We know that serif and sans serif can perform equally well, if you choose a body text size above 12 pixels. Below 12 pixels serifed typefaces don’t render sharply enough, but on desktop monitors 12 pixels, I personally think that is definitely too small anyway. So my question is: do you think we should ban 11 pixels font-size on any of our design? Serif or sans serif? Should I include that in my functional/specs requirements documents?
closed as not a real question by DA01, ChrisF, dnbrv, Charles Boyung, Ben Brocka♦ Jul 5 '12 at 19:40
It's difficult to tell what is being asked here. This question is ambiguous, vague, incomplete, overly broad, or rhetorical and cannot be reasonably answered in its current form. For help clarifying this question so that it can be reopened, see the FAQ.
There are too many variables to consider before you can reasonably ban a particular sized font in a design.
That doesn't mean you should start using
If you're designing for a billboard, you may have to ban fonts less than 3 meters so that observers can actually read it from a distance. If you're designing for an array of lightbulbs, your font-size might be restricted to 6px because that's all you've got.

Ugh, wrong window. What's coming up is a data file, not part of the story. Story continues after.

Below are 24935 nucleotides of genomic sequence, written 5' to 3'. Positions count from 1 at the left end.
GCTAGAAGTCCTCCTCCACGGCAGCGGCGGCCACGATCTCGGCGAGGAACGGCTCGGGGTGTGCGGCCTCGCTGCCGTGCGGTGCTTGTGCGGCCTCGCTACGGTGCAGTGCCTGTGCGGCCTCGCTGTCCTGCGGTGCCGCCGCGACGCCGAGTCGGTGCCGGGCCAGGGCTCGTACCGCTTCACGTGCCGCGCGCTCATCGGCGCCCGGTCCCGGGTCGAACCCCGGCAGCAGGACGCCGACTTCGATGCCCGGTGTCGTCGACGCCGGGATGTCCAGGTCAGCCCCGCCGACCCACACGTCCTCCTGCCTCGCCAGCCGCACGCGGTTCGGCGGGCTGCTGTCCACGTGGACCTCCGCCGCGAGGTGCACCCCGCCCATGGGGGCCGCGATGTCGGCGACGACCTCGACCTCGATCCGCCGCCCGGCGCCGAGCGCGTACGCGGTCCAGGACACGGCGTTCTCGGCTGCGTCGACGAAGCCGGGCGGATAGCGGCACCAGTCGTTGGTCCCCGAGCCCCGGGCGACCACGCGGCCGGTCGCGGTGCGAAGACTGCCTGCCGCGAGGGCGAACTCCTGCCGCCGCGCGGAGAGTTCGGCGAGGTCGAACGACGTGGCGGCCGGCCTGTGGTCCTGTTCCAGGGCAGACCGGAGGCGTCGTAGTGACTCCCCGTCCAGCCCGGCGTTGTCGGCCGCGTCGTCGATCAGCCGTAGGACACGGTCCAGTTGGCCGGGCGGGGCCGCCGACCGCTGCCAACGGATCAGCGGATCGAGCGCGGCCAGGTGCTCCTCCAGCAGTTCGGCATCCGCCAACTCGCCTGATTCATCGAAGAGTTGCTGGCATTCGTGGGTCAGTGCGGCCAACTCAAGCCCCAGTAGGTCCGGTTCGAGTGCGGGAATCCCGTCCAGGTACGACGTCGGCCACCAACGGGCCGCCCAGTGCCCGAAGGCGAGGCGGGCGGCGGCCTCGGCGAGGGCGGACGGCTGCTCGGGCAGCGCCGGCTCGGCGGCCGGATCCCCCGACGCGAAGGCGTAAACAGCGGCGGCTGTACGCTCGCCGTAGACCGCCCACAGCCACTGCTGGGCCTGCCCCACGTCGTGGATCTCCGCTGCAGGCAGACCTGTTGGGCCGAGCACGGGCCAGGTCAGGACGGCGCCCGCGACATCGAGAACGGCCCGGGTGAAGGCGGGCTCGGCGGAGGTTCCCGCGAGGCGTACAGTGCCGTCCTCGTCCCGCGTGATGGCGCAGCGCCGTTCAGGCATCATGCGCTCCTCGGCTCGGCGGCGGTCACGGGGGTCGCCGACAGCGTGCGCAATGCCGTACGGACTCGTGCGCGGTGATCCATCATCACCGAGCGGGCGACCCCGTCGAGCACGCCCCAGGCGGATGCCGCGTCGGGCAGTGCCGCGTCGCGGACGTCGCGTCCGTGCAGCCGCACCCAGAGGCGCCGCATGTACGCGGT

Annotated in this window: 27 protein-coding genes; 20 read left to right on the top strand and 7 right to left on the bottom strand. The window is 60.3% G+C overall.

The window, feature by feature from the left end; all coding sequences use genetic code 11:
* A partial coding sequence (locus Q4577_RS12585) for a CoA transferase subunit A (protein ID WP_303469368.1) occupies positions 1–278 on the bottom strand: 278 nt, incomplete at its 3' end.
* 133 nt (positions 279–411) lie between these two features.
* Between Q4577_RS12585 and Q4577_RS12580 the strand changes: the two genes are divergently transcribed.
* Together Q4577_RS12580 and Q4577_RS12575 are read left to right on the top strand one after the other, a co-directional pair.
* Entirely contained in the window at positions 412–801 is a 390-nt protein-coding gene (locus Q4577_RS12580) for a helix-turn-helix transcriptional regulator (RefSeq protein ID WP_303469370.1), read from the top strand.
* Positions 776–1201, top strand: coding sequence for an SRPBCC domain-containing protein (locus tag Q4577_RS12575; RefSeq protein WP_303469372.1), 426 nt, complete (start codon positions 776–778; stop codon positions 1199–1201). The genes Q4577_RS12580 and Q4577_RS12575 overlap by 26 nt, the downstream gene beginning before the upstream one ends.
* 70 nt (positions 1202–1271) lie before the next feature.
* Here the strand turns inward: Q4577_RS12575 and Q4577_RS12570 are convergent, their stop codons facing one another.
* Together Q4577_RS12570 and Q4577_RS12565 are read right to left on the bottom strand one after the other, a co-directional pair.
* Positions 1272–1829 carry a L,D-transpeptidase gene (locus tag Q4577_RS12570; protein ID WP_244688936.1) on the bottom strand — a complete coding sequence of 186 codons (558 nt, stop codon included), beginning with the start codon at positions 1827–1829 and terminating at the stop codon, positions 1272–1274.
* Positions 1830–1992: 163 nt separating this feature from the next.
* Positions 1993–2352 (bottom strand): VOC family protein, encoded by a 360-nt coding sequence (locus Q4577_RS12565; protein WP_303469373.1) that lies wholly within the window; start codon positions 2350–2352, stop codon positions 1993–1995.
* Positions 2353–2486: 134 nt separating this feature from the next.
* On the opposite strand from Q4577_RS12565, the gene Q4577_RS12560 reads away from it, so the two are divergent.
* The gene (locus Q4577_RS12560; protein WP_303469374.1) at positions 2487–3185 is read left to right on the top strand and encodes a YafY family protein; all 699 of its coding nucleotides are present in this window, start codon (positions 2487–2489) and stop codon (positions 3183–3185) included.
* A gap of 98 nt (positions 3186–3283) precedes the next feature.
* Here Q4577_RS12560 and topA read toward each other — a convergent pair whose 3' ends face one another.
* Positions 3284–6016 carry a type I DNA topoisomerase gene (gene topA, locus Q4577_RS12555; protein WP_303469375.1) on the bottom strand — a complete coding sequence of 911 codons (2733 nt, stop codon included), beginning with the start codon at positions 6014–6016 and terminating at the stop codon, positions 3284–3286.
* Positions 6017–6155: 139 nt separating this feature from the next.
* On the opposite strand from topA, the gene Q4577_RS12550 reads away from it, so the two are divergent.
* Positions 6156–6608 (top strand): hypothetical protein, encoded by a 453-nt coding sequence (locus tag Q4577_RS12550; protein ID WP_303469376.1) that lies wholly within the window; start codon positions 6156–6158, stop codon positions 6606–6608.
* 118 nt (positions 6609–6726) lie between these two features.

Additionally, some fonts become blurrier than others at small font sizes. A font-size of 9px might be reasonable for one font where another can't go any smaller than 13px.
As I noted in the comments on the question, our own ux.stackexchange.com site uses a
This "pixel" question is not relevant because 11 pixels looks different for each font and legibility is also dependent on screen resolution and many more parameters.
For more on your question on the topic Serif VS. Sans-Serif: